Mountain Guide Dies in Avalanche in Western Canada

SnowBrains | | AvalancheAvalanche
Robson Gosmer.
Robson Gosmer.

45-year-old mountain guide and son of Canadian Mountain Holidays (CMH) founder Robson Gmoser died in a size 3 avalanche near Golden, B.C. on Tuesday at 5pm.  He was skiing solo near Sorcerer Lodge, a mountain hut near Mt. Iconoclast.

Gmoser had broken his femur in an avalanche in this same zone several years ago.

Gmoser was setting a skintrack for his clients to use the next day when the avalanche struck.  He was with a guide-in-training, who was waiting as Gmoser investigated a zone called the Heinous Traverse.

Gmoser was buried 5-feet deep and it took the guide-in-training 30-minutes to dig him out.  5-feet deep is a very tough dig for one person.  Gmoser was unresponsive once dug out.

Sorcerer Lodge, B.C.
Sorcerer Lodge, B.C.

A helicopter and two doctors who were in the Sorcerer Lodge responded but they were unable to revive Gmoser.

Avalanche danger was rated as “Moderate” or a 2 out of 5 at the time of the avalanche.

Mr. Gmoser was well known in the skiing community in Western Canada. The son of Margaret Gmoser and the late Hans Gmoser, who founded Canadian Mountain Holidays and invented helicopter skiing, Robson Gmoser owned and operated Battle Abbey, a storied mountain lodge in the Selkirk Range. He had worked as a guide since 1985, and had been skiing since his infancy. For his 14th birthday, his mother and father let him take a two-week back-country ski trip, alone, in the middle of February, leaving on skis from the back door of their home in Harvie Heights, near Canmore. He leaves his wife Olivia and their young son, Max. – The Globe and Mail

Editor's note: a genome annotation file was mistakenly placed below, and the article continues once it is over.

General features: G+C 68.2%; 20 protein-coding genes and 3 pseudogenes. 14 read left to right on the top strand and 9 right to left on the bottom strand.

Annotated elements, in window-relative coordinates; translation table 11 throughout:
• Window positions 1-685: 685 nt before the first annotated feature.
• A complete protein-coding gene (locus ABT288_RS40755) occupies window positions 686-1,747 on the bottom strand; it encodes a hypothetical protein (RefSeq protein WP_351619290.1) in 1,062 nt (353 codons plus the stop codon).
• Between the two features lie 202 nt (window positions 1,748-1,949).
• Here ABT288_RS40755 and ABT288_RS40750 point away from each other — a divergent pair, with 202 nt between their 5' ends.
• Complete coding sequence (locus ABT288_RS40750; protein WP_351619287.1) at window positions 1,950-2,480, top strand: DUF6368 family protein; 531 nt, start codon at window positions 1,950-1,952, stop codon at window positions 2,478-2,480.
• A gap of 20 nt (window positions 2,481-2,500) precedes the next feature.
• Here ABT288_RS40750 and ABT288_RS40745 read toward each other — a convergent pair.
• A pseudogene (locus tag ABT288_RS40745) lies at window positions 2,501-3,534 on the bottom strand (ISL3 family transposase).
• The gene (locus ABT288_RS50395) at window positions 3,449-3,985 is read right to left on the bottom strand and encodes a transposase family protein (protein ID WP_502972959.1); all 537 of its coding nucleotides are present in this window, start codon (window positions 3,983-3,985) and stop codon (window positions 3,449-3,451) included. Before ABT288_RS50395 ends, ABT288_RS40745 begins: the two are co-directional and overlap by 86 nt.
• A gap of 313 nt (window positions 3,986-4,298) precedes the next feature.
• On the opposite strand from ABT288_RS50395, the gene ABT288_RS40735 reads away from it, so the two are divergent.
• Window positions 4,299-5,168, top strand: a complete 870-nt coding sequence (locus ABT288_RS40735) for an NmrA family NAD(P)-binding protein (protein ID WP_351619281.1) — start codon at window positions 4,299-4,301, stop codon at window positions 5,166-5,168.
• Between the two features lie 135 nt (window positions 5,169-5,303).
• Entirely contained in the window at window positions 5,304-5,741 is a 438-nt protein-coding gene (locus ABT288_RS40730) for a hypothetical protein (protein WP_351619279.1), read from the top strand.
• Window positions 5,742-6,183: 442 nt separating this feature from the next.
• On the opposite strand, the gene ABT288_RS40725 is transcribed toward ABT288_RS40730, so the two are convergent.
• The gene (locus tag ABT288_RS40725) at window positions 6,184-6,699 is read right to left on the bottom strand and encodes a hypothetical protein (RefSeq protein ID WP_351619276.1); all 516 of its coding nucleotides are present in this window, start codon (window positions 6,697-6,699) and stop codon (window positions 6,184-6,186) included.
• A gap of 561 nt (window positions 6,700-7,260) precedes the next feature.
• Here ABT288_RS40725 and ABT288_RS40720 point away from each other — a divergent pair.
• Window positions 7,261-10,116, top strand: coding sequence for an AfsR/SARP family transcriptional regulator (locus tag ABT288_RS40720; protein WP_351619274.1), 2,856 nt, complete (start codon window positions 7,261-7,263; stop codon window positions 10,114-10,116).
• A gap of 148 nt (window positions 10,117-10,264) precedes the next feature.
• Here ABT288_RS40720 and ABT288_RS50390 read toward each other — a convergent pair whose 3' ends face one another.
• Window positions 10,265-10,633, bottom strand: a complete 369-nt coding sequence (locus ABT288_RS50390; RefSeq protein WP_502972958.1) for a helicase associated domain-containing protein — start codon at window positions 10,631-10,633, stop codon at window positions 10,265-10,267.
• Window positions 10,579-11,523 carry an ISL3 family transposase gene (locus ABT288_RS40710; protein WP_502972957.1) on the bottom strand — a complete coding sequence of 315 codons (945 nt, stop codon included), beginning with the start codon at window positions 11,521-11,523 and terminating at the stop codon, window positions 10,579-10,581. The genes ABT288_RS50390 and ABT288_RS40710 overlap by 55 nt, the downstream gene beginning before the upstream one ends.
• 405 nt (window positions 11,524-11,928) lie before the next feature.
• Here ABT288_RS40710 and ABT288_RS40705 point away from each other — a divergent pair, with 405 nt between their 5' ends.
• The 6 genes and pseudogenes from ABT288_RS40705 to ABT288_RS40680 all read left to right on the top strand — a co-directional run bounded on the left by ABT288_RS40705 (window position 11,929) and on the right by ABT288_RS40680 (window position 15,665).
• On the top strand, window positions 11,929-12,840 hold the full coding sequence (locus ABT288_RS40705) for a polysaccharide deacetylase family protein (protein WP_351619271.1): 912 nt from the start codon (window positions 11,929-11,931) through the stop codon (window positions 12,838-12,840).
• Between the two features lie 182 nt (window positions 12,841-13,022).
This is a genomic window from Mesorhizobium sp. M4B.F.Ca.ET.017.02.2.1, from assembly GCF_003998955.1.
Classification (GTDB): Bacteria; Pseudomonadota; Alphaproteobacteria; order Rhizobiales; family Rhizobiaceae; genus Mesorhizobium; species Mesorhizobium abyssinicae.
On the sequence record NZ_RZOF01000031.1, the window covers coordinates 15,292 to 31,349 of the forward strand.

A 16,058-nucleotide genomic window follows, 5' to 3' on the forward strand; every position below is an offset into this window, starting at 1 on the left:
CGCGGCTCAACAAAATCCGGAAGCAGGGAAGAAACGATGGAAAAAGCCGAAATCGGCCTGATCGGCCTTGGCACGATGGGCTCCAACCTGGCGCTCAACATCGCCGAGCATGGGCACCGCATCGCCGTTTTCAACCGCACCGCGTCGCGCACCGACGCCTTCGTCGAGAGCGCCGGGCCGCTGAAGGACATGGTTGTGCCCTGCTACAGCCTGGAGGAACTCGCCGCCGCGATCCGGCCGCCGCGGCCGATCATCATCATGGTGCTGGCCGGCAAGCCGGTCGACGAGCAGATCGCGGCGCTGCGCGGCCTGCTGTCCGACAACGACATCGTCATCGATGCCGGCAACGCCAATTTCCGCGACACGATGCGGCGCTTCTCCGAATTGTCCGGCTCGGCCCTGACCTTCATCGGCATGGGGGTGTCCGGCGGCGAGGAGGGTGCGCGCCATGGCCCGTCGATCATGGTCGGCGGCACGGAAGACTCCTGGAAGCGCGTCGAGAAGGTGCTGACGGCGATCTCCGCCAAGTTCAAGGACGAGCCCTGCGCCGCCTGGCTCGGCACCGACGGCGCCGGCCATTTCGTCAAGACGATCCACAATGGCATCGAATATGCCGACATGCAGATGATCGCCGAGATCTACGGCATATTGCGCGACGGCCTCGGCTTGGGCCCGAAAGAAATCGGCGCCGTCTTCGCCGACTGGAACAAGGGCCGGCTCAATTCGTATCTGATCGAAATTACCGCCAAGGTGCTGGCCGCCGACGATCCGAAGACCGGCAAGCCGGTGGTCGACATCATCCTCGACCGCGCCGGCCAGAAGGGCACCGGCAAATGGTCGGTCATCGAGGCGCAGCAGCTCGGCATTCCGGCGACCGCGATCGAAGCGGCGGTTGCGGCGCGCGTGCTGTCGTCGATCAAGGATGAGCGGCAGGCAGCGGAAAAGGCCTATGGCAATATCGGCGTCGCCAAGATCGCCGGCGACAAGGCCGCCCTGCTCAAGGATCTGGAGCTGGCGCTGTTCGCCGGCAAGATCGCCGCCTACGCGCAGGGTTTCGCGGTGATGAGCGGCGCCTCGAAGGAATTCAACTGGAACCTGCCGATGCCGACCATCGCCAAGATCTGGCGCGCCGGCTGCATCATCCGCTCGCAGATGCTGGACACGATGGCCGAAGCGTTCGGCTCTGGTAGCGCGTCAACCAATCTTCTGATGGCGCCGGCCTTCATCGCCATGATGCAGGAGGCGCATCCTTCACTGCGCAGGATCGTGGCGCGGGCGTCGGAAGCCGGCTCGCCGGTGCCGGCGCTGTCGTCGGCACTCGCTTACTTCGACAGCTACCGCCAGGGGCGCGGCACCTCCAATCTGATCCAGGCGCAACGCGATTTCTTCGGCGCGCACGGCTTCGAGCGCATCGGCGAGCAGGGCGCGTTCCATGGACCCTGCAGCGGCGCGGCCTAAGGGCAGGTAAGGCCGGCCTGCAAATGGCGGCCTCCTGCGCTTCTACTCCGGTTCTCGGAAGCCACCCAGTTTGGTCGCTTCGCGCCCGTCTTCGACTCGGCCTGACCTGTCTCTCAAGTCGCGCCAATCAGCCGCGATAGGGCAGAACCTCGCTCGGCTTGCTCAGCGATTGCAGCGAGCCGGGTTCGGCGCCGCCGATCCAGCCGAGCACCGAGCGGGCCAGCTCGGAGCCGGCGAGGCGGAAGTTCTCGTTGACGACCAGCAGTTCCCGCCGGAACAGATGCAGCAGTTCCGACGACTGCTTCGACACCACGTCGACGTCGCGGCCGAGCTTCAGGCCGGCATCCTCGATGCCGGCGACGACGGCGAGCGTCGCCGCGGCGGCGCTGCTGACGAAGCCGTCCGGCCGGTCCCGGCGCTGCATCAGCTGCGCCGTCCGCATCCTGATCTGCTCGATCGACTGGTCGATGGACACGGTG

Sorcerer Lodge area.  photo:  angel manguel
Sorcerer Lodge area. photo: angel manguel

Western Canada’s snowpack had been relatively stable until a recent warming a few days before the accident.

“There was almost no hazard up high, until it warmed up,” Mr. Stanier said. “This was one of those low-probability, high-consequence events.” – Larry Stanier, Canadian mountain guide

This was only the 4th avalanche death in Western Canada this winter.  On average, about 12 people normally have died in avalanches in Western Canada by this time of year.


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